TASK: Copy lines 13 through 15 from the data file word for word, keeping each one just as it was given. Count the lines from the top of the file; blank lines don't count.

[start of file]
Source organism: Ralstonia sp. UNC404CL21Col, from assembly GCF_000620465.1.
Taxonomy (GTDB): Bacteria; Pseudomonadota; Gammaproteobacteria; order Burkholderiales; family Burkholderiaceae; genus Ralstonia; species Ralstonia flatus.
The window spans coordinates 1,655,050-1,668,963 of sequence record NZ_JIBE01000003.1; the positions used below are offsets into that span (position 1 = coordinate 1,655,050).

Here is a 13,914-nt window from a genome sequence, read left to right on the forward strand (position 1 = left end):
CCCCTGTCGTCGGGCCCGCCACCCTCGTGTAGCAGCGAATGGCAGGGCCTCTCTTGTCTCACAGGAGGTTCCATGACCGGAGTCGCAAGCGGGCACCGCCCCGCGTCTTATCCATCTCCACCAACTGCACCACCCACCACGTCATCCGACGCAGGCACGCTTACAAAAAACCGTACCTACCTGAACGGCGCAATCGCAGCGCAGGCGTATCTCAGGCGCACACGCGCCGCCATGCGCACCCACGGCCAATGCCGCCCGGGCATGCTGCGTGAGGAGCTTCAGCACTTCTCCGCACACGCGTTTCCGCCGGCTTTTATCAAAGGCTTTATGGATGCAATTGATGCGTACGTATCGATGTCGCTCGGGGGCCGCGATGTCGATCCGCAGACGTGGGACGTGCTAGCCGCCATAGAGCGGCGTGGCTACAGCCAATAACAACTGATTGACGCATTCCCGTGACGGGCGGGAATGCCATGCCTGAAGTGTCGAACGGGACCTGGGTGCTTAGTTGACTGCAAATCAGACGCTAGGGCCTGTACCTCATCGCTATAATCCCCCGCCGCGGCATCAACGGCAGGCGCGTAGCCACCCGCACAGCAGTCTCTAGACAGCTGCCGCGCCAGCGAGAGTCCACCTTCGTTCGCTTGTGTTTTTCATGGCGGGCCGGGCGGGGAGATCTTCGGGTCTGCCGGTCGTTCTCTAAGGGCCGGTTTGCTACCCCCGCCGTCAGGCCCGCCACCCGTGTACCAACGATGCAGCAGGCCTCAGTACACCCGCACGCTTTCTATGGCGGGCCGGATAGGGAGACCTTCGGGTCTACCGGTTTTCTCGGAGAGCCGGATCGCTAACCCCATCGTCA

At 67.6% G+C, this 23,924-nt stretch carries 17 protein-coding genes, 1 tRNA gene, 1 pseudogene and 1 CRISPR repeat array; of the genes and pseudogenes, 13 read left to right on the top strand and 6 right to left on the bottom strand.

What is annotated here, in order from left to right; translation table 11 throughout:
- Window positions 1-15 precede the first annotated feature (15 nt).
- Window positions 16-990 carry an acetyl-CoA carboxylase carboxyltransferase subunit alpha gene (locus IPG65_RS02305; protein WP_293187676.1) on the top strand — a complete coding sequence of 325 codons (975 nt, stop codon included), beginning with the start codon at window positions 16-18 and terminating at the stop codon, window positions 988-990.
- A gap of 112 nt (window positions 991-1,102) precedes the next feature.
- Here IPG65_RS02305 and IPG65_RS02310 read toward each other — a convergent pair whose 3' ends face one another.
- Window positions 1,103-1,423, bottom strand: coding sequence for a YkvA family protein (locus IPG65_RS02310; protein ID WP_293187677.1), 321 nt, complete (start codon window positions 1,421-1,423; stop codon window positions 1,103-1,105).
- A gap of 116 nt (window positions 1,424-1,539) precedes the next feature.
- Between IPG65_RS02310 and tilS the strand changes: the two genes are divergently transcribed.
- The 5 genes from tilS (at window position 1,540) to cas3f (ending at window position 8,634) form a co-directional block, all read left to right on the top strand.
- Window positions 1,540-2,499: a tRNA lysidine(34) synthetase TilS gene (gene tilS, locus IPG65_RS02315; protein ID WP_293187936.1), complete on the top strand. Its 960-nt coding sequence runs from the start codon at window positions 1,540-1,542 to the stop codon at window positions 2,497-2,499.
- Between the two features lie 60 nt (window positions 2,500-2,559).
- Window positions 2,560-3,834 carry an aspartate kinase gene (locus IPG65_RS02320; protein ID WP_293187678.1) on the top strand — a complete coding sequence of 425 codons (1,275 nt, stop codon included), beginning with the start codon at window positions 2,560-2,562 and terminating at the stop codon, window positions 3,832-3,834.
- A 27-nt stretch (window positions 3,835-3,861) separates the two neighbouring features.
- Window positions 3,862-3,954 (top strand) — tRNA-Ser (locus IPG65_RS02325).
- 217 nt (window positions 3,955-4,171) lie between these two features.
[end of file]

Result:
- A gap of 116 nt (window positions 1,424-1,539) precedes the next feature.
- Between IPG65_RS02310 and tilS the strand changes: the two genes are divergently transcribed.
- The 5 genes from tilS (at window position 1,540) to cas3f (ending at window position 8,634) form a co-directional block, all read left to right on the top strand.